Record Review: ‘What We Could Be’ by The Amends

2011 was a big year for The Amends; especially after a series of EP releases; the band dropped their debut, self-titled album. Being of a mix of indie rock, blues, alternative, The Amends followed through with the band’s own personal credo:  its got to rock! And indeed, this first album does. The bulk of the songs have a great back beat, making them dance-able, but, more so, the band knows how to write catchy guitar hooks, and make the kind of music that’ll have your toes tapping and and your right foot pressing harder on that car’s pedal. The blend of styles here is certainly unique, as you can hear bands like The Strokes, Vampire Weekend, and The Black Crowes emanate from those ten tracks. That’s not to say that this is a band that blatantly wears its influences on its sleeves; instead they have a vision that begins on The Amends.

The group originally formed in January of 2010 as a product of Boulder, Colorado. The band consists of Drew Weikart on lead guitar/vocals, Tyler Taylor on backing vocals, keyboards, and rhythm guitar, Chris Childress on bass and Shay Byington on drums. The original songwriting team of Weikart and Taylor reprise their roles again, but on their new album – What We Could Be – what comes through is a band that sounds more cohesive; still ready to rock your socks off, but with more tools at their disposal and boy do they know how to use them.

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One instantly notes on the opening track, “Second Take,” that the production value has increased exponentially. At times, The Amends, while impressive for a debut, felt a little amateurish in production, but here, everything is tighter. The song structures overall, have improved and the vision of what this band IS, more intricately defined.

The Amends amp things up, especially on tracks like “A Certain Speed,” which has one of the raunchiest riffs they’ve ever recorded. The guitar fills on that song speak to the band’s maturity, while maintaining their “rock” aesthetic. The beat will certainly have your foot tapping. The subsequent track, “Big City Way,” has a big, sexy bass line, coupled with this “old timey” piano and some heavy riffage. The song is built to feel heavy, and there is this moment toward the end of the song where this raunchy guitar line plays along side the piano, making this past/present comparison that works surprisingly well together. The last two tracks – “Desperate Times” and “Come & See” – pack a hell of a one-two punch to close the album out. “Desperate Times” is a carefree kind of track, with a lazy guitar and the catchiest hook on the album. “Come & See” has a haunting opener, as a piano and Weikart’s vocals echo all over the track, and minimalism provides a vessel for maximum impact. The song unfurls slowly over six plus minutes, but leads to great big choruses, and sprawling guitar solos, in a way that put the band out there like never before.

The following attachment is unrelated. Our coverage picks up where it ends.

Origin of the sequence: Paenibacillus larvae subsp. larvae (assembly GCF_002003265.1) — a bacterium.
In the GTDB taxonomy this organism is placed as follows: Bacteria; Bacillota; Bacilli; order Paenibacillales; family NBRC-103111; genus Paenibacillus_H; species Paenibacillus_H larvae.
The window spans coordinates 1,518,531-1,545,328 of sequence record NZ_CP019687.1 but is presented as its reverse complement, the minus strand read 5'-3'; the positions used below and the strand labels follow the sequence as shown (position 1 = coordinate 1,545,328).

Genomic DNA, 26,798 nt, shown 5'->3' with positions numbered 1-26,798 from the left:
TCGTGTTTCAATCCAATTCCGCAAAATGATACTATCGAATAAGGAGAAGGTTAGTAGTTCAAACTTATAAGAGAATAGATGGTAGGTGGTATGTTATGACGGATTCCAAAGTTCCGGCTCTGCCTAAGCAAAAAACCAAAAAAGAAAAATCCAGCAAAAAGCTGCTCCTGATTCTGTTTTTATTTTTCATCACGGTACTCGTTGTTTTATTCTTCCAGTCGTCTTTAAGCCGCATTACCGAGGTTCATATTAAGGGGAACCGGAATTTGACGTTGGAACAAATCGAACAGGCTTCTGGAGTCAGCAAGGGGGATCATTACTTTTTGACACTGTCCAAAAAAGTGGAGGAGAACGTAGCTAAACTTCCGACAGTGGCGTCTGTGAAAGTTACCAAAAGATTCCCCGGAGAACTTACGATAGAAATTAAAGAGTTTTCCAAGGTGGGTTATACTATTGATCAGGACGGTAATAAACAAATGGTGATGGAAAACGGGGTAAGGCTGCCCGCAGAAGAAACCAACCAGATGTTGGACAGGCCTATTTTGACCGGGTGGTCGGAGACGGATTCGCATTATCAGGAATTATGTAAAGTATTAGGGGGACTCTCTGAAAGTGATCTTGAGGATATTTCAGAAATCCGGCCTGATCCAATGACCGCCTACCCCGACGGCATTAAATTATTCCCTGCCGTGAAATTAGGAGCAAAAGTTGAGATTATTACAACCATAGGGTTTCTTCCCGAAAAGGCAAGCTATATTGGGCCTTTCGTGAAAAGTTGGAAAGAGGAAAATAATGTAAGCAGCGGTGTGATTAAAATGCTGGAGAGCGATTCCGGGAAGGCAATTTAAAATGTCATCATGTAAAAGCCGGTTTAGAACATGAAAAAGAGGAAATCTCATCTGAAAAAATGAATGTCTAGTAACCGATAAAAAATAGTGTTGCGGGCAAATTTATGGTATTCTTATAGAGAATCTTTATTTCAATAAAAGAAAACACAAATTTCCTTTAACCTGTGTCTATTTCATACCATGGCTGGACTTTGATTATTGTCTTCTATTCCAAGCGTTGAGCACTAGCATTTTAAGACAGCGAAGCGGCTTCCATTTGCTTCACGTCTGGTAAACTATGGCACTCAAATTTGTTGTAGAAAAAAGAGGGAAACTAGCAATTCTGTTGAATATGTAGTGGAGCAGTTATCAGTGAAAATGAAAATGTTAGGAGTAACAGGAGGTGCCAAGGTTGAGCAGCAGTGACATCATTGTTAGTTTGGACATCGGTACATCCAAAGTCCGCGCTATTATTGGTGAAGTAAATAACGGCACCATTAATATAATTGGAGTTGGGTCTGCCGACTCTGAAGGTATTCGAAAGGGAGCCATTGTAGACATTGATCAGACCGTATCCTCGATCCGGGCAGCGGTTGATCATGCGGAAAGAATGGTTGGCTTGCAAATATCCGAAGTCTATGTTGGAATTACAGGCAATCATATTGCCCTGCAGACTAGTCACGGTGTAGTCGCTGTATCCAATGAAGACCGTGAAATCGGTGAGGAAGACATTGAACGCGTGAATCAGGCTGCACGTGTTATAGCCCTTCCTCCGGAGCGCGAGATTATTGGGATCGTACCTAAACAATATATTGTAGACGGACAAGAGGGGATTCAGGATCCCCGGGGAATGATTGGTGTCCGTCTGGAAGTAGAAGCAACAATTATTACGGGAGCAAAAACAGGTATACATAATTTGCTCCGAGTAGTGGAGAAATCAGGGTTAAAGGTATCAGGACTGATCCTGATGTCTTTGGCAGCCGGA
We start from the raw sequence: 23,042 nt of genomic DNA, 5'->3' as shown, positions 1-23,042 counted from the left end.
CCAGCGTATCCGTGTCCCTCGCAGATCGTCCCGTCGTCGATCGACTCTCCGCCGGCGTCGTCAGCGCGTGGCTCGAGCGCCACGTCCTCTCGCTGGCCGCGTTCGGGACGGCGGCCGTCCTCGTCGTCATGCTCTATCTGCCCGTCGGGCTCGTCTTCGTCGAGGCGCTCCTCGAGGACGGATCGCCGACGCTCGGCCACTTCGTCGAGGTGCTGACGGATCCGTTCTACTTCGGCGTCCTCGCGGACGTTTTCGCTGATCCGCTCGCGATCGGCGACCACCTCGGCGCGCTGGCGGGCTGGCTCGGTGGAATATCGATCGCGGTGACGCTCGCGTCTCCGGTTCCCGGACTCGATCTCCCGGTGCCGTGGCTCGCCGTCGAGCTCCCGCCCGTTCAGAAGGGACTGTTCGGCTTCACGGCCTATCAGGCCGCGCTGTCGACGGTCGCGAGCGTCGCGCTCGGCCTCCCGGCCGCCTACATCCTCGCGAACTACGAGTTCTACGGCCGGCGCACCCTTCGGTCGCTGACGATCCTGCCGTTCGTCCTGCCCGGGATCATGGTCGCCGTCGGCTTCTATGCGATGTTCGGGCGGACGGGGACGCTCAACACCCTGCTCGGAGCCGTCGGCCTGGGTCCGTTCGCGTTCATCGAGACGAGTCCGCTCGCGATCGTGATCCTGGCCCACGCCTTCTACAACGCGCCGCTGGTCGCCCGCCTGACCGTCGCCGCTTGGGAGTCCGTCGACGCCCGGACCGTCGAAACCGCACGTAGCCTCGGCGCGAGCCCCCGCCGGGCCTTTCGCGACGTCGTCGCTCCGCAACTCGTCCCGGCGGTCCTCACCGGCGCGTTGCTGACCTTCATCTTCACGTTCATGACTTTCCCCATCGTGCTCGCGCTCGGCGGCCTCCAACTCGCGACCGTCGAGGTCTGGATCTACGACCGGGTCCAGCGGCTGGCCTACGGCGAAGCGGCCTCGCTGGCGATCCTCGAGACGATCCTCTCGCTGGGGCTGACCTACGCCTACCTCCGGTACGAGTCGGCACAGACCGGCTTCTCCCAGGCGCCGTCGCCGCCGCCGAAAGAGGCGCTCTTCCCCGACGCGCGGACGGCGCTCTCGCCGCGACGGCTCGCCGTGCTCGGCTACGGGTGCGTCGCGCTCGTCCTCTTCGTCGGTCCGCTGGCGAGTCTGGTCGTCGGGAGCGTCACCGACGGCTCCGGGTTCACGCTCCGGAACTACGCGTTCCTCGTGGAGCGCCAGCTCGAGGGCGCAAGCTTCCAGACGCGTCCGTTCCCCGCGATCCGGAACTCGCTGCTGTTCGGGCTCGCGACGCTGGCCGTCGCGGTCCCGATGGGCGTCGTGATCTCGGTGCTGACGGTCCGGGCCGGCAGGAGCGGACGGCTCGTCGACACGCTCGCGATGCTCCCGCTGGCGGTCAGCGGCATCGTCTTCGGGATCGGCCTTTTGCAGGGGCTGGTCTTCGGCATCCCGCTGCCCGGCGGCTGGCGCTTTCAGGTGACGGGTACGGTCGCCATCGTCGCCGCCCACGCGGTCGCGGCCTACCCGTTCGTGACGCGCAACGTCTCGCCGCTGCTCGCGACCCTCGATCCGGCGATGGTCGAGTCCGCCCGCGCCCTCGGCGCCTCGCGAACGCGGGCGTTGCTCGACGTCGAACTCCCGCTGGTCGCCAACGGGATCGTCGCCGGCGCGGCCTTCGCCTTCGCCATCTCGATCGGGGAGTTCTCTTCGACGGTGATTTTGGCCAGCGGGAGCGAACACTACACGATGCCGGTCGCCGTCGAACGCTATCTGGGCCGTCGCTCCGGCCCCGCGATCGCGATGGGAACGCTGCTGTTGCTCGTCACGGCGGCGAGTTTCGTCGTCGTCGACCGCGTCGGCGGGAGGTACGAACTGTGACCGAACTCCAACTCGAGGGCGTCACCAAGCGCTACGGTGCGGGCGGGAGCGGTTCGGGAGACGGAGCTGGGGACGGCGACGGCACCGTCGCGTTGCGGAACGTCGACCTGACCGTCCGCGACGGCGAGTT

This is a record to be admired; for the evolution of a band is a fun thing to witness, especially if you’ve been there from the beginning. This is a band that I’ve come to admire, and can’t wait to see what the future brings. Their dream will only become more complex and their execution of that dream more intriguing. What We Could Be is the perfect title for this album, because the possibilities are endless and the results, regardless, enjoyable. On the base of it, this is an album to play again and again and again. Its lyrics urge the listener to sing along and its melodies lead your feet to move. Now, it’s just a matter of time before “What We Could Be” will become “Who We Are.”

Album Rating: Own It on CD or Vinyl

Listener Co-efficient: Passive Listen

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